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In Ukraine and Russia, Lent did not begin last week, it begins today. This is called Clean Monday, the start of Lent for Christians who are members of the Eastern Orthodox church. This may be surprising, since for Catholic and Protestant churches, Lent started last week on Ash Wednesday. Why are there two start dates for Lent?

The short answer is that the Western and Eastern churches calculate the date for Easter Sunday differently. This year, Western churches will be proclaiming that Jesus is risen on Sunday, April 17th. Among the Eastern Orthodox, Easter will be on April 24th this year. To calculate the start of Lent, they count backwards 40 days from two days before Palm Sunday, to arrive at today. Unlike the Western churches, they believe that Sundays count as part of Lent.

This begs the question, why does Easter differ between the two major branches of Christianity? The Eastern approach is indebted to the original way Easter was calculated by early Christians. In the year 325, a major council of all Christians decided that Easter Sunday should fall on the first Sunday after the full moon after the spring equinox, and after Jewish Passover. At that time, Greek Christians correctly determined that the equinox took place on March 21st. But the Roman Christians thought it was on the 25th of March. So, from early on there were disagreements about when Easter should take place, and hence when Lent would begin. In our time, the two churches still use different methods to calculate Easter’s date (we use the Gregorian calendar, they use the Julian), so Easter and the start of Lent rarely coincide.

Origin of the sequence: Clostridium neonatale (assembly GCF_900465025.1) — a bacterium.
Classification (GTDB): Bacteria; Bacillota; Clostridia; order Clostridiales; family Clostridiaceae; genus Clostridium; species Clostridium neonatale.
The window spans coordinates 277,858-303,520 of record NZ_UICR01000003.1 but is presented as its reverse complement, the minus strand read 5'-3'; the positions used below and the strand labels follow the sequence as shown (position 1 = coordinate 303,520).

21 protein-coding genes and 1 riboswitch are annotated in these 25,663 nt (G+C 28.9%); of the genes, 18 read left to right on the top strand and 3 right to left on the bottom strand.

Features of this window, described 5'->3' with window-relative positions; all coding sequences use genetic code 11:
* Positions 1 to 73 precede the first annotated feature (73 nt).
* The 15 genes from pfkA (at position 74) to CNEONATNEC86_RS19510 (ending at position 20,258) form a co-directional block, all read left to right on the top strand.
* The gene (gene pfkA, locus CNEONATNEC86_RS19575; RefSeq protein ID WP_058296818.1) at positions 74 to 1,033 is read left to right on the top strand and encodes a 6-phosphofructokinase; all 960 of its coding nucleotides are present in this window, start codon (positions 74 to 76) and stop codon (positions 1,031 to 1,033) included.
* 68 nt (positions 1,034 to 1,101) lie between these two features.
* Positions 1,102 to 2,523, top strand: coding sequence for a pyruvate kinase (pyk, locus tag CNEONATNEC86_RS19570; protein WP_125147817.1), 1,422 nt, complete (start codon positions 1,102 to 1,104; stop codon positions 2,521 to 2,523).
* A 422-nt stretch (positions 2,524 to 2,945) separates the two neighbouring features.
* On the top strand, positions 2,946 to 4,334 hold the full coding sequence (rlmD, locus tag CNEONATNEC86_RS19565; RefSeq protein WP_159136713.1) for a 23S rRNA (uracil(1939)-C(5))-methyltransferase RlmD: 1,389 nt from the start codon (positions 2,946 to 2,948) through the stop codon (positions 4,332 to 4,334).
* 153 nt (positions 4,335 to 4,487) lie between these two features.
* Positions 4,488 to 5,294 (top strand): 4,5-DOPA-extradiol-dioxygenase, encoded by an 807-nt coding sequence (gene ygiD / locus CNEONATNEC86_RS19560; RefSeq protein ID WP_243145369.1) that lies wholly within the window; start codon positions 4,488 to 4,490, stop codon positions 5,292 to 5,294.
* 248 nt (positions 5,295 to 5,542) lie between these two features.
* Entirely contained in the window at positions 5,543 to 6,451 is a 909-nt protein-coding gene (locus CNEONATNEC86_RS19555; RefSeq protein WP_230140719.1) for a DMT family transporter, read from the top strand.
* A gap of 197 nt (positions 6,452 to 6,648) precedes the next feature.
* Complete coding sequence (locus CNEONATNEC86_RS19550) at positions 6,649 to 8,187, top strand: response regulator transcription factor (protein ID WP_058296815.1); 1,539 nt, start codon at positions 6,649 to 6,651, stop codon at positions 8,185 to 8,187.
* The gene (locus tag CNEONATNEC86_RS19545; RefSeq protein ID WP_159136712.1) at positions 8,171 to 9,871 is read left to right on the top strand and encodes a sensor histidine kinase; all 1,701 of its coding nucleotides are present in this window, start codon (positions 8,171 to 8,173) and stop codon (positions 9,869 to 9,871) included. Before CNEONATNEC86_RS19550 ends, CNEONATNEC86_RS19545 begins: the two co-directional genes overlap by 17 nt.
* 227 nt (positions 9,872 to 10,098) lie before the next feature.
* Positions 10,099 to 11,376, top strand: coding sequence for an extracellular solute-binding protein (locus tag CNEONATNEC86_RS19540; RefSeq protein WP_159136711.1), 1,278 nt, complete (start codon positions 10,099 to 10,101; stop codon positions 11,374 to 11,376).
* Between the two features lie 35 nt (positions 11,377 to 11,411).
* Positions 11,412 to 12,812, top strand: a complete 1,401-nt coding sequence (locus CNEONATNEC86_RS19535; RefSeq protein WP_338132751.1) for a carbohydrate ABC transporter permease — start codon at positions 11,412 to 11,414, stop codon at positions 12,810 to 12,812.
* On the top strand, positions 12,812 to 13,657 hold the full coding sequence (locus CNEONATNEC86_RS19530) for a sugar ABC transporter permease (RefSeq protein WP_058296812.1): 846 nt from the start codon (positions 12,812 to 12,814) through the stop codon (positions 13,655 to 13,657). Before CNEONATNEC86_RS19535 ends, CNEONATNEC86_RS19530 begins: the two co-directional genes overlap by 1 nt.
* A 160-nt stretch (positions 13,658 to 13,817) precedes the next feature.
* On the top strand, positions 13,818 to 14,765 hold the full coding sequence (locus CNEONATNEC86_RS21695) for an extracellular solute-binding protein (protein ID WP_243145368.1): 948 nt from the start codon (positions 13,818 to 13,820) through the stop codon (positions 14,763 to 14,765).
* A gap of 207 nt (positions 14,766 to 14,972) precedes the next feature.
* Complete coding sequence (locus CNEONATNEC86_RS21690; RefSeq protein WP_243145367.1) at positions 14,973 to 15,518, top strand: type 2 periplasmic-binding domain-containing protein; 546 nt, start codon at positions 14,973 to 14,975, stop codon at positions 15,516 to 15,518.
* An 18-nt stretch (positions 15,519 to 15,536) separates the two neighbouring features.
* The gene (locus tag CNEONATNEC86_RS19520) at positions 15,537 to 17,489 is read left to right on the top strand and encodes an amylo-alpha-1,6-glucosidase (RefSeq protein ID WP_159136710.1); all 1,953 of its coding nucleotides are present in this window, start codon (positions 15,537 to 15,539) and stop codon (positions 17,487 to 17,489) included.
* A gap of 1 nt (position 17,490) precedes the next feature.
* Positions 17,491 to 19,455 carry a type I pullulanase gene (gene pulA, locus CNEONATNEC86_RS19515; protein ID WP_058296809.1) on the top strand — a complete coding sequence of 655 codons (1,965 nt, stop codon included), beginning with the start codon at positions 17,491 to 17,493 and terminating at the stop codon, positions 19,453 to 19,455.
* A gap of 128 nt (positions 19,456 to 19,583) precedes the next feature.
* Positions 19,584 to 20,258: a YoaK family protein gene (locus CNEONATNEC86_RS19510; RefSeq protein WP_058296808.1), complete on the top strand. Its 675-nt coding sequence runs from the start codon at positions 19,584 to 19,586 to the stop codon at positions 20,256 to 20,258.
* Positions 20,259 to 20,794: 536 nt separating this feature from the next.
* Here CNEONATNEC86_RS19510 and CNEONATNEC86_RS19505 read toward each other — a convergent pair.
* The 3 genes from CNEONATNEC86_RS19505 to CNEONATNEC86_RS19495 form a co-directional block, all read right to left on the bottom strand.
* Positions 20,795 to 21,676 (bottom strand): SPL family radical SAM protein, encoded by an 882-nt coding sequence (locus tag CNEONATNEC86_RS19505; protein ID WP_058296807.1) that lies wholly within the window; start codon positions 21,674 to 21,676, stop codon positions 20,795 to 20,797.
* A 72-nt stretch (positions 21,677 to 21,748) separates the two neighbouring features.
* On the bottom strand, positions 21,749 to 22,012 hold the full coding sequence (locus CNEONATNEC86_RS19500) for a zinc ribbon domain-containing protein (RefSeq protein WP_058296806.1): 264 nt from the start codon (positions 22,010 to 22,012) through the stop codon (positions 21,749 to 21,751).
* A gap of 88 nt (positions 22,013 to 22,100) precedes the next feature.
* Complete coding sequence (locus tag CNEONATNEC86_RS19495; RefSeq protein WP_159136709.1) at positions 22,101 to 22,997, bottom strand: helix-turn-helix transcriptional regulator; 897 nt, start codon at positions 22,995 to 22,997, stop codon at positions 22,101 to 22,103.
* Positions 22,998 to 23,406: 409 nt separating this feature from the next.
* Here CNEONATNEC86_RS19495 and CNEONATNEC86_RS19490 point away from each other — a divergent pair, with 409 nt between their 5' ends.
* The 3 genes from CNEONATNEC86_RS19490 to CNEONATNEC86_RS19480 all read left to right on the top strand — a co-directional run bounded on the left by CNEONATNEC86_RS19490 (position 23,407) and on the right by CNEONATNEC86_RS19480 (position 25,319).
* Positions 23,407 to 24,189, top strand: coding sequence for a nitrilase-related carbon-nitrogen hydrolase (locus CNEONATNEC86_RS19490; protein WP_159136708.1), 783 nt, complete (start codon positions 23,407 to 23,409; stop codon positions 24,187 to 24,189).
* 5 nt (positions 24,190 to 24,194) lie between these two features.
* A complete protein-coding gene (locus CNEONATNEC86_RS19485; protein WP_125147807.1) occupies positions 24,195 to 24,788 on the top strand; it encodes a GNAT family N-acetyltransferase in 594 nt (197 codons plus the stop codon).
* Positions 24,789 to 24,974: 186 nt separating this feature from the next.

Lent played a part in why the Western and Eastern churches split. The Roman Catholics in the Middle Ages wanted all of Christendom to play by the same rules – one date for Easter, one date for Lent. But the Eastern churches celebrated Lent differently. The West didn’t count Sundays as part of the 40 days, but the East did. In the West, choirs could not sing hallelujahs throughout Lent, but in the East they could. These and other theological differences led to a formal split between the two churches, which started in a particularly nasty meeting in 1054 when Papal representatives excommunicated the Eastern churches. In reality, it took a couple of centuries for the split to solidify.Today in the Eastern Orthodox church, Lent is a time of fasting from meat and dairy products, and for introspection.Traditionally, people fast all day on the first day of Lent, Clean Monday, breaking their fast only in the evening. Some will fast for three days. One wonders how many Ukrainians will take on this fast today simply because it will be hard to find food in the besieged cities. Ironically, yesterday in the Eastern calendar was “Forgiveness Sunday.” One wonders what was said in the subways where Ukrainians are sheltering from Russian bombs, and what was being said in the Russian churches. Russians and Ukrainians may agree that today is the start of Lent, but let us pray they find a way towards a just peace and the end of all violence long before this Lent ends.  




Rev. Stephen Milton,

Lawrence Park Community Church